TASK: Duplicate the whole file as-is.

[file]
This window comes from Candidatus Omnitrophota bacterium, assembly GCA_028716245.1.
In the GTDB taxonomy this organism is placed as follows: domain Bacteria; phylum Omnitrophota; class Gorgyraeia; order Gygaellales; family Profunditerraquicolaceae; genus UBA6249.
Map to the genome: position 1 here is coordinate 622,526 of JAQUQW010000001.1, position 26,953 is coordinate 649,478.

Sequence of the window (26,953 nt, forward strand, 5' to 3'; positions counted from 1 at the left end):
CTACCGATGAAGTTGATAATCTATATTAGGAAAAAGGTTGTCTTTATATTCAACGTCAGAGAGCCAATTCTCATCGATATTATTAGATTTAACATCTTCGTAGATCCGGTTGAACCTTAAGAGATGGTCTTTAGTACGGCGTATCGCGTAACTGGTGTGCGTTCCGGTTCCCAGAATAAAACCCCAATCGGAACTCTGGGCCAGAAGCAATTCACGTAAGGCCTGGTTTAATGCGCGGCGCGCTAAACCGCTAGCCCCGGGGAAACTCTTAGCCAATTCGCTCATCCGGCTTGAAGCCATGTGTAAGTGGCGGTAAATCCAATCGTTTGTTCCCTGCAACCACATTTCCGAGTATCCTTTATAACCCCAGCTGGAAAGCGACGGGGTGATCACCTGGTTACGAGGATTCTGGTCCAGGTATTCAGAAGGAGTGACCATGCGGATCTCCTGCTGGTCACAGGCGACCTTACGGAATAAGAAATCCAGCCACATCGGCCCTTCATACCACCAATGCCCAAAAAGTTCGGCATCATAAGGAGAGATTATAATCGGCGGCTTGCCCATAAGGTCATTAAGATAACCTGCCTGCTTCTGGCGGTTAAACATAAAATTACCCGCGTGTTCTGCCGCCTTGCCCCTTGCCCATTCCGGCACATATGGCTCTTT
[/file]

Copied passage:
This window comes from Candidatus Omnitrophota bacterium, assembly GCA_028716245.1.
In the GTDB taxonomy this organism is placed as follows: domain Bacteria; phylum Omnitrophota; class Gorgyraeia; order Gygaellales; family Profunditerraquicolaceae; genus UBA6249.
Map to the genome: position 1 here is coordinate 622,526 of JAQUQW010000001.1, position 26,953 is coordinate 649,478.

Sequence of the window (26,953 nt, forward strand, 5' to 3'; positions counted from 1 at the left end):
CTACCGATGAAGTTGATAATCTATATTAGGAAAAAGGTTGTCTTTATATTCAACGTCAGAGAGCCAATTCTCATCGATATTATTAGATTTAACATCTTCGTAGATCCGGTTGAACCTTAAGAGATGGTCTTTAGTACGGCGTATCGCGTAACTGGTGTGCGTTCCGGTTCCCAGAATAAAACCCCAATCGGAACTCTGGGCCAGAAGCAATTCACGTAAGGCCTGGTTTAATGCGCGGCGCGCTAAACCGCTAGCCCCGGGGAAACTCTTAGCCAATTCGCTCATCCGGCTTGAAGCCATGTGTAAGTGGCGGTAAATCCAATCGTTTGTTCCCTGCAACCACATTTCCGAGTATCCTTTATAACCCCAGCTGGAAAGCGACGGGGTGATCACCTGGTTACGAGGATTCTGGTCCAGGTATTCAGAAGGAGTGACCATGCGGATCTCCTGCTGGTCACAGGCGACCTTACGGAATAAGAAATCCAGCCACATCGGCCCTTCATACCACCAATGCCCAAAAAGTTCGGCATCATAAGGAGAGATTATAATCGGCGGCTTGCCCATAAGGTCATTAAGATAACCTGCCTGCTTCTGGCGGTTAAACATAAAATTACCCGCGTGTTCTGCCGCCTTGCCCCTTGCCCATTCCGGCACATATGGCTCTTT